I also read Brown Baby, which was kindly sent to me by @bluebirdbooksforlife, an imprint of @panmacmillan. Read my review on IG.
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Potty training is hard you guys! We have officially started climbing this steep hill and its not been a smooth ride. Aryan understands the concept but cant really express or assert himself in a timely fashion. He knows that its a big deal (he appreciates my loo trips with a ‘Good Job Mummy!) and exclaims in joy after each successful excursion (‘I did it!’). I would have waited a bit longer if it wasn’t for his super keen daycare teachers. Summiting Mount PT will not happen overnight, that’s for sure.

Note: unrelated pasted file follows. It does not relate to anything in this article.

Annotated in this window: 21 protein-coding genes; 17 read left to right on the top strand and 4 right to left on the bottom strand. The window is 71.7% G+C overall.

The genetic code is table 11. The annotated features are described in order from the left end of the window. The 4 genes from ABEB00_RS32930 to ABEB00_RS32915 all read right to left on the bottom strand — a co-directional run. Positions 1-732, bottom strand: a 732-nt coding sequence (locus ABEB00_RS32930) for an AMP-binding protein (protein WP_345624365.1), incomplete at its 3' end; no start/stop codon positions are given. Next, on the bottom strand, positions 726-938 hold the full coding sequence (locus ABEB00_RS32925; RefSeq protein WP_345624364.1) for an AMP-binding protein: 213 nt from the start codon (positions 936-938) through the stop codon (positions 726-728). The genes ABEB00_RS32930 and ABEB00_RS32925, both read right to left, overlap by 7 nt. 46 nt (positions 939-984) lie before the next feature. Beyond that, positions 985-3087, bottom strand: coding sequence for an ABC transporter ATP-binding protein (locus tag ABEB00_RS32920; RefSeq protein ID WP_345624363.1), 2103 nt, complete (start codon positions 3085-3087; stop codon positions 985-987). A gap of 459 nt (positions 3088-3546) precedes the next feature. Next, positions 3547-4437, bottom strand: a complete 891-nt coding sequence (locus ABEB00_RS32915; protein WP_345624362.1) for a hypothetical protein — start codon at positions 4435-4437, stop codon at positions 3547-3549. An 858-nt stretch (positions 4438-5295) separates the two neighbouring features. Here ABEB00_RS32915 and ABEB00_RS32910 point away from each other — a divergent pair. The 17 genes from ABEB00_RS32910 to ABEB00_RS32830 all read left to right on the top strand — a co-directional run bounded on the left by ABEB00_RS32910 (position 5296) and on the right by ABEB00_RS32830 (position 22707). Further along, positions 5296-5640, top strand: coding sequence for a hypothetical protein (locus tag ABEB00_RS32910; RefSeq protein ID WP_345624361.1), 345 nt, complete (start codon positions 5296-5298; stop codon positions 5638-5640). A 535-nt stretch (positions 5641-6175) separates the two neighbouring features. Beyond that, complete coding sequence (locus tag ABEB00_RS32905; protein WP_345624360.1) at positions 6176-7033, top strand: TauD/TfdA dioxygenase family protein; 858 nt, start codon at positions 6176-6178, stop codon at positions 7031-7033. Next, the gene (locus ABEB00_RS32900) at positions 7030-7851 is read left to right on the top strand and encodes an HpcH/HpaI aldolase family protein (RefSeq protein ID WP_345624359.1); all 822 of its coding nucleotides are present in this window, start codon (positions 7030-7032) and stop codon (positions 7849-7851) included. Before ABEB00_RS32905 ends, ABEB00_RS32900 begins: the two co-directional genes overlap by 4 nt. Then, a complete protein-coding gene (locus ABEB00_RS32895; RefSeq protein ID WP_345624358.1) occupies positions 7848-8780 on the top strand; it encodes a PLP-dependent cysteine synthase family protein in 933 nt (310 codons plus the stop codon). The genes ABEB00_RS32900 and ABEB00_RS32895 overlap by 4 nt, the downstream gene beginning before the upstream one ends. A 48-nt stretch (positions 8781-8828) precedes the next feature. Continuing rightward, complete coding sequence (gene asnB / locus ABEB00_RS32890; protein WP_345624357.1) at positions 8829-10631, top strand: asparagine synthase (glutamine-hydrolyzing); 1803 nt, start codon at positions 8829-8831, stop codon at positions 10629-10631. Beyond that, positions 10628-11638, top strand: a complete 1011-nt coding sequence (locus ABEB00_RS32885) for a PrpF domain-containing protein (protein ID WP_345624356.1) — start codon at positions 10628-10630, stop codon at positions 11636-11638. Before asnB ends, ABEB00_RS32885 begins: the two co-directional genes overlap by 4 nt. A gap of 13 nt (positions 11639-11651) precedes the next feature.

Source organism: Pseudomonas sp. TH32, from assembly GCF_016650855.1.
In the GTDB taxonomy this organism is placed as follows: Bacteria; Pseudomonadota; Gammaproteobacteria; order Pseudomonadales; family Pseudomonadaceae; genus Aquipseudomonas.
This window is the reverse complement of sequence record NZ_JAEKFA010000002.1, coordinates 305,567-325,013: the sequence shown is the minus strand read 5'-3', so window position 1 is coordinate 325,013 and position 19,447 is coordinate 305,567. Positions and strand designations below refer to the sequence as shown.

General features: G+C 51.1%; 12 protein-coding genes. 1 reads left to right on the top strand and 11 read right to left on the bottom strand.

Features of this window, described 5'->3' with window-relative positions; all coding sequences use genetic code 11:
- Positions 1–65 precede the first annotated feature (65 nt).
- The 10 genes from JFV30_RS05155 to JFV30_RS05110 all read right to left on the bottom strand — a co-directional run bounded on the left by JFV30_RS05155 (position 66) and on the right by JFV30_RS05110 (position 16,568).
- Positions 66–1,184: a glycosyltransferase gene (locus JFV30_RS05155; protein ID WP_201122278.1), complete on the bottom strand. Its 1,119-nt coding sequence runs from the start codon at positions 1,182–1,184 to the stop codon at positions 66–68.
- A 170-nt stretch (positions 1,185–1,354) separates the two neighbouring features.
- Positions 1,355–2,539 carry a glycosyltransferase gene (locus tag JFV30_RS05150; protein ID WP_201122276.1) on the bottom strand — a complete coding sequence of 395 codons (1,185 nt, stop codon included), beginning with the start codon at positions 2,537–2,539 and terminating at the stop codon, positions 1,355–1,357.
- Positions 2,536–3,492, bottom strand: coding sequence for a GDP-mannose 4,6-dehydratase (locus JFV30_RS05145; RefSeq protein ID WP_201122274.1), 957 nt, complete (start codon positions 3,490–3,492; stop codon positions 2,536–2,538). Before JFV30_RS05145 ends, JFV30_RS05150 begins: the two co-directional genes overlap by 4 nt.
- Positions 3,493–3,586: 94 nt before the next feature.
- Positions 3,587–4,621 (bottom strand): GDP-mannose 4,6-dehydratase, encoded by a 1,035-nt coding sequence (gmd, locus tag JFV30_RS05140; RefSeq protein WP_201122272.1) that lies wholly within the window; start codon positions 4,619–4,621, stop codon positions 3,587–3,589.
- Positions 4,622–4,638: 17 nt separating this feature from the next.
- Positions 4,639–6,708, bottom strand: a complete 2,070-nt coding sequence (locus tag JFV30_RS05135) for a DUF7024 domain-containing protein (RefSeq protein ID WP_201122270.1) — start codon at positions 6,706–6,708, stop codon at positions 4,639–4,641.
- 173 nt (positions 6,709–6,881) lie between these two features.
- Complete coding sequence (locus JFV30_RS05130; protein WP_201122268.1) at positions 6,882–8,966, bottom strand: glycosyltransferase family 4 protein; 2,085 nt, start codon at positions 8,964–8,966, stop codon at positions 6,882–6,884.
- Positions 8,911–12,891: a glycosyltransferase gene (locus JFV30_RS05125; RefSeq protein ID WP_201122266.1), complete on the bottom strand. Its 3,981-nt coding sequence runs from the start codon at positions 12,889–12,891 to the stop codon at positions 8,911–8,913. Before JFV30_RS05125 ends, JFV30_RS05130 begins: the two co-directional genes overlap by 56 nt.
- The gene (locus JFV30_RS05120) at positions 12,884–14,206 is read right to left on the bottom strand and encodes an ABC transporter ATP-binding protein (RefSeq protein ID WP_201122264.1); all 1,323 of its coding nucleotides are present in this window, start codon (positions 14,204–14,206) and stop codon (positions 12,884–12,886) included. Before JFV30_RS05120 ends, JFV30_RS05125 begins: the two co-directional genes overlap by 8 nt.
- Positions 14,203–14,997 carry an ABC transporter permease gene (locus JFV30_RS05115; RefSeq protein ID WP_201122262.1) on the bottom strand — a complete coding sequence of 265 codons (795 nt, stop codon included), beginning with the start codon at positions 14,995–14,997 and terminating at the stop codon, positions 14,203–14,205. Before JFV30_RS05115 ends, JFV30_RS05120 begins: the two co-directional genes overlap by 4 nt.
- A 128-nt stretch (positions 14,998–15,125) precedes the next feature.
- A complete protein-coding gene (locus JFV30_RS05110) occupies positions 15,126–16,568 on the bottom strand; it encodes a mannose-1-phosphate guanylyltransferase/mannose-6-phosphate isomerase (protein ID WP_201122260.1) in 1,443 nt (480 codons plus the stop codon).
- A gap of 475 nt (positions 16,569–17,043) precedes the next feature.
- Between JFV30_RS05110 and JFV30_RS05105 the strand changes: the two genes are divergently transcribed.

Shopping underpants for Aryan made me realise how quickly my baby is growing. It boggles my mind when he comes up to me and strikes a full-fledged conversation.
‘What you doing Mummy?’
‘I am working Ary.’
‘Oh, that’s right!’
It rained so much in October that Ary took it upon himself to remark on the weather every morning (so typically British, lol). As soon as we pulled back the curtains, he would have to confirm the weather with a ‘Oh its raining!’ or, on rare occasions: ‘Look Mummy! No rain!.’ Among his toddler obsessions are towing cars and pretend plays with scary things (little bugs, imaginary dinosaurs and lions). He was immensely geared up for Halloween so its a shame that we couldn’t do much this year.
I eagerly read all the observations posted by his day-care teachers on the Parent Zone app but this one below made me bawl my eyes out. It surely deserves a mention in my digest!
Recipe on Repeat